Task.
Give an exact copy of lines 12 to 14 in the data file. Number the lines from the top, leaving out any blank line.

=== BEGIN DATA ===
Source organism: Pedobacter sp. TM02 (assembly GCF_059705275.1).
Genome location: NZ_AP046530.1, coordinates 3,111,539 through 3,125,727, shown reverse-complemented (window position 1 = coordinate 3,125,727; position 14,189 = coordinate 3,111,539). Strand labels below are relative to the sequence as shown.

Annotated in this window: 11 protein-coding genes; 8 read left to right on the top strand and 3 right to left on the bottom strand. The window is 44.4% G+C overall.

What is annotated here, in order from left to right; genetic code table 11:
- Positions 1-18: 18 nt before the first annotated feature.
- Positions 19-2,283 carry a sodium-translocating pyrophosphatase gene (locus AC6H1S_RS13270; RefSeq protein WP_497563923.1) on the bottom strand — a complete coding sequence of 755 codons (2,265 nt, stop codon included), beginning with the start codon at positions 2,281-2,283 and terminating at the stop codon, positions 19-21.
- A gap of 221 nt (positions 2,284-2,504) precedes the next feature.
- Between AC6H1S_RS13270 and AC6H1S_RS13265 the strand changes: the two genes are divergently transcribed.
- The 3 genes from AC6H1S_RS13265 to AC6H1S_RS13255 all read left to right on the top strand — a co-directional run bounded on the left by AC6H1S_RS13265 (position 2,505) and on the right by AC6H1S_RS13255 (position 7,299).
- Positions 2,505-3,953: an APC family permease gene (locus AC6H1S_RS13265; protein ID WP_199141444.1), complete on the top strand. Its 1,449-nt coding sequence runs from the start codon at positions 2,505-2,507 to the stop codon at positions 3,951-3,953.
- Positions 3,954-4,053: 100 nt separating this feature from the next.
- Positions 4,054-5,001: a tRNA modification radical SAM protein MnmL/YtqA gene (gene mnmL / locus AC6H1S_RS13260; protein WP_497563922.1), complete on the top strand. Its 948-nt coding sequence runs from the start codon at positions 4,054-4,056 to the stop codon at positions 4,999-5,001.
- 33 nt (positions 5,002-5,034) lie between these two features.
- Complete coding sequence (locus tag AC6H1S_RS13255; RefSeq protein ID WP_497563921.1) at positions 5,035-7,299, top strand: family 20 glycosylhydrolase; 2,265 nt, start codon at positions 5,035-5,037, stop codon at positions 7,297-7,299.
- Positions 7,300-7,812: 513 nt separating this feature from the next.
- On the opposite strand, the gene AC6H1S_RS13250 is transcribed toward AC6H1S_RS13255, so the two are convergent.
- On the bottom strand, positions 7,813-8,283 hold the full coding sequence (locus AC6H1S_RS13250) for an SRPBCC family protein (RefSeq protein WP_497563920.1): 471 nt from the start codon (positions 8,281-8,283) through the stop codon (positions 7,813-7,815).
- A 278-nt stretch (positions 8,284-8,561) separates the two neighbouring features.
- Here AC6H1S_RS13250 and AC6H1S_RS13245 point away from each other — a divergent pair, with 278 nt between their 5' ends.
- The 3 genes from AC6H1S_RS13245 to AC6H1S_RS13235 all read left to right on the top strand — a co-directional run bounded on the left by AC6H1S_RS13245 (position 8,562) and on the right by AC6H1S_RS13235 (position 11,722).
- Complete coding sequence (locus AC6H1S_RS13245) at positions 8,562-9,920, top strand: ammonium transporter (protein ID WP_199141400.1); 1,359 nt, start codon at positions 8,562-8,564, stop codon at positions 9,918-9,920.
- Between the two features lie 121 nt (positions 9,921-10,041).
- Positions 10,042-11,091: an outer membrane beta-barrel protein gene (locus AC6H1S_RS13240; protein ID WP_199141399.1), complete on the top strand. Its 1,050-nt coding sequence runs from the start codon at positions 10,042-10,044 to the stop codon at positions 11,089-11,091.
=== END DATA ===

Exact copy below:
- Positions 4,054-5,001: a tRNA modification radical SAM protein MnmL/YtqA gene (gene mnmL / locus AC6H1S_RS13260; protein WP_497563922.1), complete on the top strand. Its 948-nt coding sequence runs from the start codon at positions 4,054-4,056 to the stop codon at positions 4,999-5,001.
- 33 nt (positions 5,002-5,034) lie between these two features.
- Complete coding sequence (locus tag AC6H1S_RS13255; RefSeq protein ID WP_497563921.1) at positions 5,035-7,299, top strand: family 20 glycosylhydrolase; 2,265 nt, start codon at positions 5,035-5,037, stop codon at positions 7,297-7,299.